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First published in Autonomous Architecture in Flanders. The Early Works of Marie-José Van Hee, Christian Kieckens, Marc Dubois, and Paul Robbrecht & Hilde Daem.
[1] Geert Bekaert, Hedendaagse architectuur in België (Tielt: Lannoo, 1995): 169.

[2] Francis Strauven, ‘150 jaar architectuur en stedenbouw in België. Hoe België zijn huidige aanblik kreeg,’ Wonen TA/BK 12 (1980): 20. In his reference work Moderne Bouwkunst in België, Pierre Puttemans also reported the ‘intense disorder’ that reigned in Belgian architecture around 1968: the student revolts in La Cambre and the support these actions received from respectable professional associations were in sharp contrast with ‘the sombre hush’ that returned after 1968. Pierre Puttemans, Moderne Bouwkunst in België (1975): 243-244.

[3] Geert Bekaert, ‘Belgische architectuur als gemeenplaats. De afwezigheid van een architectonische cultuur als uitdaging,’ Archis 9, September, (1987): 10-11.

[4] Geert Bekaert, ‘Wie over architectuur wil spreken, sta op en zwijg,’ Wonen TA/BK 11 (1983), 10-11.

[5] Christoph Grafe et al., Normcore. Die Radikalität des Normalen in Flandern. Arch+ Zeitschrift fûr Architektur und Städtebau 220 (2015).

[6] In preparing this article Katrien Vandermarliere interviewed Pieter Uyttenhove, Paul Vermeulen and Hilde Heynen. The authors would like to thank these respondents.

[7] For more information on the Architecture Museum Foundation see Sven Sterken’s contribution in this book.

[8] Between 1977 and 1985 he was member of the Royal Commission for Monuments and Landscapes of the province of West-Flanders, and from 1985 to 1995 of the Commission for East-Flanders.

[9] Marc Dubois, ‘Algemeen opzet van het jaarboek’, Jaarboek Architectuur Vlaanderen 1990-1993 (Brugge: Ministry of the Flemish Community, 1994), 12.

[10] Luc Deleu. Postfuturismus? Antwerp: deSingel. (1 January – 1 March 1987) catalogue (Antwerp: deSingel, 1987); Geert Van Doorne and Jo Lefebure, eds., ‘Naar een architectuur-beleid voor Gent?’, Architectuur als Buur. (Turnhout: Brepols, 1988), 10; Bart Cassiman, Paul Robbrecht and Hilde Daem, eds., De architectuur en het beeld.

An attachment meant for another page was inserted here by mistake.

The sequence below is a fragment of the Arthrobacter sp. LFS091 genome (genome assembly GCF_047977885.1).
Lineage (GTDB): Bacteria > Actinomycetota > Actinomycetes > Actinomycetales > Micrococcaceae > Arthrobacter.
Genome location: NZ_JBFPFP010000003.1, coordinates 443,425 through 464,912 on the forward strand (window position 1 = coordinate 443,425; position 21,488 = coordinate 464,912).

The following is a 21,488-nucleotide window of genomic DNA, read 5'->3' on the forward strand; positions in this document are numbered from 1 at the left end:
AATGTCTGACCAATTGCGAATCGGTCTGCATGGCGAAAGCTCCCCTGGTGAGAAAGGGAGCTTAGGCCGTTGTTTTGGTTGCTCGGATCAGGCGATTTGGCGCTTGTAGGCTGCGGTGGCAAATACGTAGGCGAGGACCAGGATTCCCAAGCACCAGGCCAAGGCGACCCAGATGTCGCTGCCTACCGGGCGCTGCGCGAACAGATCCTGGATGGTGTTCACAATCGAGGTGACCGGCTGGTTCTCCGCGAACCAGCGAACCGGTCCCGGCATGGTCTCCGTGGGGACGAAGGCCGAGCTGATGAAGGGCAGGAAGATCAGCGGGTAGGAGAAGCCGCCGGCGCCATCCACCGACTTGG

Antwerp: deSingel, 2-28 May 1989), catalogue (Antwerp: deSingel, 1989). The relationship of Paul Robbrecht and Hilde Daem to visual art is further covered in the contribution by Birgit Cleppe in this book.

[11] Van Doorne and Lefebure, ‘Naar een architectuurbeleid voor Gent?’, 10.

[12] ‘Open letter to ministers De Wael, D’Hondt, Geens, Olivier, and anyone else who becomes involved in building and renovation at one point or another’, archive S/AM, APA. The letter was signed by Bernard Baines, Peter Cornelis, Willem De Beus, Henk De Smet, Klaas Goris, Jean-Michel Huyghe, Georges-Eric Lantair, Eugeen Liebaut, Kris Mys, Mauro Poponcini, Stephane Beel, Jo Crepain, Philips Deceuninck, Giedo Driesen, Pierre Hebbelinck, Luc de Maesschalk, Patrick Lefebure, Guy Mertens, Willem Jan Neutelings, Frank Stals, Paul Wintermans, Jan Bruggemans, Marc Dubois, Christian Kieckens, Paul Bellemans.

[13] Geert Bekaert, Sea Trade Center Zeebrugge (Antwerpen: De Standaard Uitgeverij, 1990): 196.

[14] Marc Dubois, ‘Prijsvraag WISH’84: een nieuwe impuls voor Vlaanderen’, Wonen TA/BK 4 (1984), 7.

[15] Pieter Uyttenhove, Tussen kant en wal. De 19de-eeuwse gordel van Antwerpen: elementen voor een cultuur van de stad (Turnhout: Brepols and Studio Open Stad, 1993).

[16] Christoph Grafe, ‘Die Erfindung einer Architekturkultur. Bemerkungen zu den Wurzeln der Architektur und ihrer Lehre in Flandern’, Normcore. Die Radikalität des Normalen in Flandern. Arch+. Zeitschrift fûr Architektur und Städtebau 220 (2015), 7.

[17] In 2000 the Foundation integrated the International Centre for Town, Architecture and Landscape (CIVA).

[18] Katrien Vandermarliere, ‘Het experiment is een constant geworden’, A+ nr 253 (2015), 36-40.

[19] Marc Dubois, ‘Subsidies architectuur 1996 en 1997’, Jaarboek Architectuur Vlaanderen 1996-97 (Ministry of the Flemish Community, 1998), 220.

[20] The members included: Jan Verlinden (chairman), Mil De Kooning, Marc Dubois, Hilde Heynen, Francis Strauven, Herman Stynen, Jan Thomaes, Pieter Uyttenhove, Katrien Vandermarliere, Jan Vermassen and Luc Verpoest (Subsidies architectuur 1998, 220).